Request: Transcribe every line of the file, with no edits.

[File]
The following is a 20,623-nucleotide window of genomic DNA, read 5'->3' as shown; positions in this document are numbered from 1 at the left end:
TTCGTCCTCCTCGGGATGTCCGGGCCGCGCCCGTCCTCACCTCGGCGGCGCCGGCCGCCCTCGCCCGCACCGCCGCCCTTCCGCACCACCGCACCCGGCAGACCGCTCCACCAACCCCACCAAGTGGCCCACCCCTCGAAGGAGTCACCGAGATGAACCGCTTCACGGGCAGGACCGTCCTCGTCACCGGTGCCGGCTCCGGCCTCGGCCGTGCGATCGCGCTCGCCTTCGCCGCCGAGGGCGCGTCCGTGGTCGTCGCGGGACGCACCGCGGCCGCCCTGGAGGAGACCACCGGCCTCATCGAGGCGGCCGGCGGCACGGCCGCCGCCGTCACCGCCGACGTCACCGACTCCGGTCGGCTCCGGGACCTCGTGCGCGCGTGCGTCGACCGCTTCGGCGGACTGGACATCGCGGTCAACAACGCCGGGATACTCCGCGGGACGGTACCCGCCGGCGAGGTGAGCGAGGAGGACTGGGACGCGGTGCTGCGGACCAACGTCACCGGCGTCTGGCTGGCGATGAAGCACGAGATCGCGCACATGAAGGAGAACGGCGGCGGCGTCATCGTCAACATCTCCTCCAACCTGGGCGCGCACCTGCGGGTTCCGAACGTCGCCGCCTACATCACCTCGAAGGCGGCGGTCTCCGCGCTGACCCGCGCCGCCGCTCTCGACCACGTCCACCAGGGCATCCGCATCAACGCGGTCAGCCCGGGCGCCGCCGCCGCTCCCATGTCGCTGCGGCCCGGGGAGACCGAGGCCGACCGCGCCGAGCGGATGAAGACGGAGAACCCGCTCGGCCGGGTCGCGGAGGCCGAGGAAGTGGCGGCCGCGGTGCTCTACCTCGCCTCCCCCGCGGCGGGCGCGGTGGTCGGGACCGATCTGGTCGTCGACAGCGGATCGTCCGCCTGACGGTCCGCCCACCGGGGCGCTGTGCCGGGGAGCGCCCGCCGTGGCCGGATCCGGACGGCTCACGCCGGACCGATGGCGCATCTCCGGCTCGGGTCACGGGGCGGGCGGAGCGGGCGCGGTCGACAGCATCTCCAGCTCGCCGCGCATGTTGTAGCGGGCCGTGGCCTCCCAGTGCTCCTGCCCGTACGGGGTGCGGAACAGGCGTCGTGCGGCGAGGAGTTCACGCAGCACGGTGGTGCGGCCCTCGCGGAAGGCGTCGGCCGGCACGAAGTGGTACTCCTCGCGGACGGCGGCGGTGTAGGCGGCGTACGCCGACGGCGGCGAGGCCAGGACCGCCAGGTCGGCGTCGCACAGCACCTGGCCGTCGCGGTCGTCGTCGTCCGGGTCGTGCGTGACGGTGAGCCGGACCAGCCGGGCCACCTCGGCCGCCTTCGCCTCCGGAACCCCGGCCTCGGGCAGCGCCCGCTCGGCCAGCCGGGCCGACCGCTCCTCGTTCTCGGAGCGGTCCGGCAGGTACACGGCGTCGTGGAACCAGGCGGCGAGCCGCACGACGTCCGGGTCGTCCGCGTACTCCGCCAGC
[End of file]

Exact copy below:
The following is a 20,623-nucleotide window of genomic DNA, read 5'->3' as shown; positions in this document are numbered from 1 at the left end:
TTCGTCCTCCTCGGGATGTCCGGGCCGCGCCCGTCCTCACCTCGGCGGCGCCGGCCGCCCTCGCCCGCACCGCCGCCCTTCCGCACCACCGCACCCGGCAGACCGCTCCACCAACCCCACCAAGTGGCCCACCCCTCGAAGGAGTCACCGAGATGAACCGCTTCACGGGCAGGACCGTCCTCGTCACCGGTGCCGGCTCCGGCCTCGGCCGTGCGATCGCGCTCGCCTTCGCCGCCGAGGGCGCGTCCGTGGTCGTCGCGGGACGCACCGCGGCCGCCCTGGAGGAGACCACCGGCCTCATCGAGGCGGCCGGCGGCACGGCCGCCGCCGTCACCGCCGACGTCACCGACTCCGGTCGGCTCCGGGACCTCGTGCGCGCGTGCGTCGACCGCTTCGGCGGACTGGACATCGCGGTCAACAACGCCGGGATACTCCGCGGGACGGTACCCGCCGGCGAGGTGAGCGAGGAGGACTGGGACGCGGTGCTGCGGACCAACGTCACCGGCGTCTGGCTGGCGATGAAGCACGAGATCGCGCACATGAAGGAGAACGGCGGCGGCGTCATCGTCAACATCTCCTCCAACCTGGGCGCGCACCTGCGGGTTCCGAACGTCGCCGCCTACATCACCTCGAAGGCGGCGGTCTCCGCGCTGACCCGCGCCGCCGCTCTCGACCACGTCCACCAGGGCATCCGCATCAACGCGGTCAGCCCGGGCGCCGCCGCCGCTCCCATGTCGCTGCGGCCCGGGGAGACCGAGGCCGACCGCGCCGAGCGGATGAAGACGGAGAACCCGCTCGGCCGGGTCGCGGAGGCCGAGGAAGTGGCGGCCGCGGTGCTCTACCTCGCCTCCCCCGCGGCGGGCGCGGTGGTCGGGACCGATCTGGTCGTCGACAGCGGATCGTCCGCCTGACGGTCCGCCCACCGGGGCGCTGTGCCGGGGAGCGCCCGCCGTGGCCGGATCCGGACGGCTCACGCCGGACCGATGGCGCATCTCCGGCTCGGGTCACGGGGCGGGCGGAGCGGGCGCGGTCGACAGCATCTCCAGCTCGCCGCGCATGTTGTAGCGGGCCGTGGCCTCCCAGTGCTCCTGCCCGTACGGGGTGCGGAACAGGCGTCGTGCGGCGAGGAGTTCACGCAGCACGGTGGTGCGGCCCTCGCGGAAGGCGTCGGCCGGCACGAAGTGGTACTCCTCGCGGACGGCGGCGGTGTAGGCGGCGTACGCCGACGGCGGCGAGGCCAGGACCGCCAGGTCGGCGTCGCACAGCACCTGGCCGTCGCGGTCGTCGTCGTCCGGGTCGTGCGTGACGGTGAGCCGGACCAGCCGGGCCACCTCGGCCGCCTTCGCCTCCGGAACCCCGGCCTCGGGCAGCGCCCGCTCGGCCAGCCGGGCCGACCGCTCCTCGTTCTCGGAGCGGTCCGGCAGGTACACGGCGTCGTGGAACCAGGCGGCGAGCCGCACGACGTCCGGGTCGTCCGCGTACTCCGCCAGC